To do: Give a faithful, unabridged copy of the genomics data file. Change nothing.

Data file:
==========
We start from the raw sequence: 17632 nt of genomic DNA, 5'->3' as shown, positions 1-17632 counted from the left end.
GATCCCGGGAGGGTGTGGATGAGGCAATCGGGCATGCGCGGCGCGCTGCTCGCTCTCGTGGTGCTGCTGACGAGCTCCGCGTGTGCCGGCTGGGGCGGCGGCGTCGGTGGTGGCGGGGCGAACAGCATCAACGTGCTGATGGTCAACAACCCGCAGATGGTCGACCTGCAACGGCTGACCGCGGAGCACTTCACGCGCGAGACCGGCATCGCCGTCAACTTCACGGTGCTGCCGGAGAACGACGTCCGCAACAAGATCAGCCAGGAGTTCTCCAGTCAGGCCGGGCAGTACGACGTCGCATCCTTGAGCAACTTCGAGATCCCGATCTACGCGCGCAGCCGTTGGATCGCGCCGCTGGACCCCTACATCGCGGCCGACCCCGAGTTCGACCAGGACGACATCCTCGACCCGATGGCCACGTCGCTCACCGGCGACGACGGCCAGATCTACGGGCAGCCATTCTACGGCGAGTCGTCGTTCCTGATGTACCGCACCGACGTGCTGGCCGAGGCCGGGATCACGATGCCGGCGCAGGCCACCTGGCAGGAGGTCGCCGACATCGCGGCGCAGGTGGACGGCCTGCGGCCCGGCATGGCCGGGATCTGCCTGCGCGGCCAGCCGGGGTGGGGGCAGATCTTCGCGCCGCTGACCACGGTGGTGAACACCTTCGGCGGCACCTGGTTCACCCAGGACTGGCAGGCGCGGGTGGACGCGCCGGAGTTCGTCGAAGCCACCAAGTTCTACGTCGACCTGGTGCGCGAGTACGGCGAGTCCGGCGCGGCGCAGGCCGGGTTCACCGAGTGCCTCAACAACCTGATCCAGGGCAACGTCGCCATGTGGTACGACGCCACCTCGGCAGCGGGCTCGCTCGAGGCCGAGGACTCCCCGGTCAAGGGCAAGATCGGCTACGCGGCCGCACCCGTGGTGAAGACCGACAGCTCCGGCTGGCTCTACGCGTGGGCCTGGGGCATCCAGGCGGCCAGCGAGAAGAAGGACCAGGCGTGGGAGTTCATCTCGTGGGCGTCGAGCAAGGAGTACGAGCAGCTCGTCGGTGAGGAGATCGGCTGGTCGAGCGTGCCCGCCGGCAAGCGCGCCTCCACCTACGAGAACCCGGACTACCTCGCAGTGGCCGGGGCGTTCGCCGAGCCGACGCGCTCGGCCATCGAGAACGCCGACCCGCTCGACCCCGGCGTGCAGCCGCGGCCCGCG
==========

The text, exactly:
We start from the raw sequence: 17632 nt of genomic DNA, 5'->3' as shown, positions 1-17632 counted from the left end.
GATCCCGGGAGGGTGTGGATGAGGCAATCGGGCATGCGCGGCGCGCTGCTCGCTCTCGTGGTGCTGCTGACGAGCTCCGCGTGTGCCGGCTGGGGCGGCGGCGTCGGTGGTGGCGGGGCGAACAGCATCAACGTGCTGATGGTCAACAACCCGCAGATGGTCGACCTGCAACGGCTGACCGCGGAGCACTTCACGCGCGAGACCGGCATCGCCGTCAACTTCACGGTGCTGCCGGAGAACGACGTCCGCAACAAGATCAGCCAGGAGTTCTCCAGTCAGGCCGGGCAGTACGACGTCGCATCCTTGAGCAACTTCGAGATCCCGATCTACGCGCGCAGCCGTTGGATCGCGCCGCTGGACCCCTACATCGCGGCCGACCCCGAGTTCGACCAGGACGACATCCTCGACCCGATGGCCACGTCGCTCACCGGCGACGACGGCCAGATCTACGGGCAGCCATTCTACGGCGAGTCGTCGTTCCTGATGTACCGCACCGACGTGCTGGCCGAGGCCGGGATCACGATGCCGGCGCAGGCCACCTGGCAGGAGGTCGCCGACATCGCGGCGCAGGTGGACGGCCTGCGGCCCGGCATGGCCGGGATCTGCCTGCGCGGCCAGCCGGGGTGGGGGCAGATCTTCGCGCCGCTGACCACGGTGGTGAACACCTTCGGCGGCACCTGGTTCACCCAGGACTGGCAGGCGCGGGTGGACGCGCCGGAGTTCGTCGAAGCCACCAAGTTCTACGTCGACCTGGTGCGCGAGTACGGCGAGTCCGGCGCGGCGCAGGCCGGGTTCACCGAGTGCCTCAACAACCTGATCCAGGGCAACGTCGCCATGTGGTACGACGCCACCTCGGCAGCGGGCTCGCTCGAGGCCGAGGACTCCCCGGTCAAGGGCAAGATCGGCTACGCGGCCGCACCCGTGGTGAAGACCGACAGCTCCGGCTGGCTCTACGCGTGGGCCTGGGGCATCCAGGCGGCCAGCGAGAAGAAGGACCAGGCGTGGGAGTTCATCTCGTGGGCGTCGAGCAAGGAGTACGAGCAGCTCGTCGGTGAGGAGATCGGCTGGTCGAGCGTGCCCGCCGGCAAGCGCGCCTCCACCTACGAGAACCCGGACTACCTCGCAGTGGCCGGGGCGTTCGCCGAGCCGACGCGCTCGGCCATCGAGAACGCCGACCCGCTCGACCCCGGCGTGCAGCCGCGGCCCGCG